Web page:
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01 February 2012

The Medicalization of Nerdiness

The boundaries of the autism spectrum are likely to be redrawn soon. There is an interesting piece in the New York Times today that explains the personal implications of such diagnoses. Essentially, a young man recounts how he was misdiagnosed by his psychologist mother as having Asperger's. He writes:
Under the rules in place today, any nerd, any withdrawn, bookish kid, can have Asperger syndrome.

The definition should be narrowed. I don’t want a kid with mild autism to go untreated. But I don’t want a school psychologist to give a clumsy, lonely teenager a description of his mind that isn’t true.
Let me unpack this for a second.

First, autism is a great example of medicalization. In a previous post cross-posted at Sociological Images, several commenters demonstrated a misunderstanding about the concept of medicalization that I would like to rectify here. Medicalization is simply about the medical field, as an institution, appropriating (or at times creating) some behavior, identity, or condition as "medical"; it makes absolutely no claim as to whether such things belong in the medical realm. In fact, that is beside the point. Pregnancy and childbirth are good examples of medicalization. In the not-so-distant past, physicians had nothing to do with the birthing process. Babies were born in the home under the direction of female family members or, sometimes, professional midwives. Today, most women visit obstetricians and give birth in hospitals. Autism is a great example of this concept, too, because it is recent and still fluid. The term "autism" was first coined just 100 years ago. As noted in the piece I link to above, what exactly this term entails is still actively debated. While I believe that there is likely something biologically and social "real" underpinning this thing we call "autism," that is inconsequential; people who before would have been described as "withdrawn," "bookish," "odd," "nerd," etc. became the domain of the medical field. Medicalization.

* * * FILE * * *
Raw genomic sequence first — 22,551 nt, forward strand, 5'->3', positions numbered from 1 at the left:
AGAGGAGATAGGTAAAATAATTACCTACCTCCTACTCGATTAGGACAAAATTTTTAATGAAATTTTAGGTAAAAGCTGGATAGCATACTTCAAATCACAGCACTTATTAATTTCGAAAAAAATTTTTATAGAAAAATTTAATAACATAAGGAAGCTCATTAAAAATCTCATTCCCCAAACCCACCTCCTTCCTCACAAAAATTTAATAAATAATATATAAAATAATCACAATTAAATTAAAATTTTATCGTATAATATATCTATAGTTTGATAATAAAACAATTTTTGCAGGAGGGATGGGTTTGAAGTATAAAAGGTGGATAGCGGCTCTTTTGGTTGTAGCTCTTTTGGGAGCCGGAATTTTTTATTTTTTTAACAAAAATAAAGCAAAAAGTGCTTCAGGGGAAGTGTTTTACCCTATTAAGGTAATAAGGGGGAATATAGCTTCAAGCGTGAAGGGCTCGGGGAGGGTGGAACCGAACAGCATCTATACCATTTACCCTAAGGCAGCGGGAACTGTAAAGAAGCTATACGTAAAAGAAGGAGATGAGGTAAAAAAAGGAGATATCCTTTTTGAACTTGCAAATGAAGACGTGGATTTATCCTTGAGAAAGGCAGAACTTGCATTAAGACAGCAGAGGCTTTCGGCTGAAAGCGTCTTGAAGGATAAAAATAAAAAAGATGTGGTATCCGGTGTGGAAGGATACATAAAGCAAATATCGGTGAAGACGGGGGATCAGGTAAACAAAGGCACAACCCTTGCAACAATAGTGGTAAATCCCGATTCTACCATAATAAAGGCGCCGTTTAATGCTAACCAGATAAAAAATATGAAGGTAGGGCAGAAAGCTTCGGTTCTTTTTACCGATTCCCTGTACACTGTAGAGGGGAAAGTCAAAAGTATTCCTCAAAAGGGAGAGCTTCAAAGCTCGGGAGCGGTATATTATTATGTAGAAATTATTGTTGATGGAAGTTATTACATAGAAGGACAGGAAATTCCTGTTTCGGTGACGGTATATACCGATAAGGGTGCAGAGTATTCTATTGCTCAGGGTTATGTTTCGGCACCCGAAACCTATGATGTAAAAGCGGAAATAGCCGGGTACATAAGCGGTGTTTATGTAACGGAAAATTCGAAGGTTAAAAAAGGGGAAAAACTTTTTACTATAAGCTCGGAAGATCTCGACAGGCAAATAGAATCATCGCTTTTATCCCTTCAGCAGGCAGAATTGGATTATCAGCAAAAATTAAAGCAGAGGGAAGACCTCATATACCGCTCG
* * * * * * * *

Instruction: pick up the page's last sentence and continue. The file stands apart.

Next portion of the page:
Second, this is a great example of how the medical model on which psychology is build is problematic in its ignorance to stigma. As Benjamin Nugent suggests above, we are often preoccupied with allowing one with a treatable disorder to go untreated, what is called a Type II Error or a false-negative. This is indeed bad when dealing with things like heart disease or cancer, but it is different with psycho-social diagnoses like schizophrenia or autism. Heart disease, cancer, and other physical ailments don't usually come with much baggage, but psychiatric disorders like schizophrenia or autism carry stigmas that are difficult--and often impossible--to shed. Those diagnoses are sticky. Because of that, the Type I Error, or false-positive, is much more damaging. If one is treated for cancer but is in reality cancer-free, she will experience some short-term pain but will ultimately survive and be healthy. If one is treated for autism but in reality is just a "nerd," she will never live down the social stigma.

Recommended reading:
Rosenhan, David. 1973. "On Being Sane in Insane Places." Science 179:250-258.

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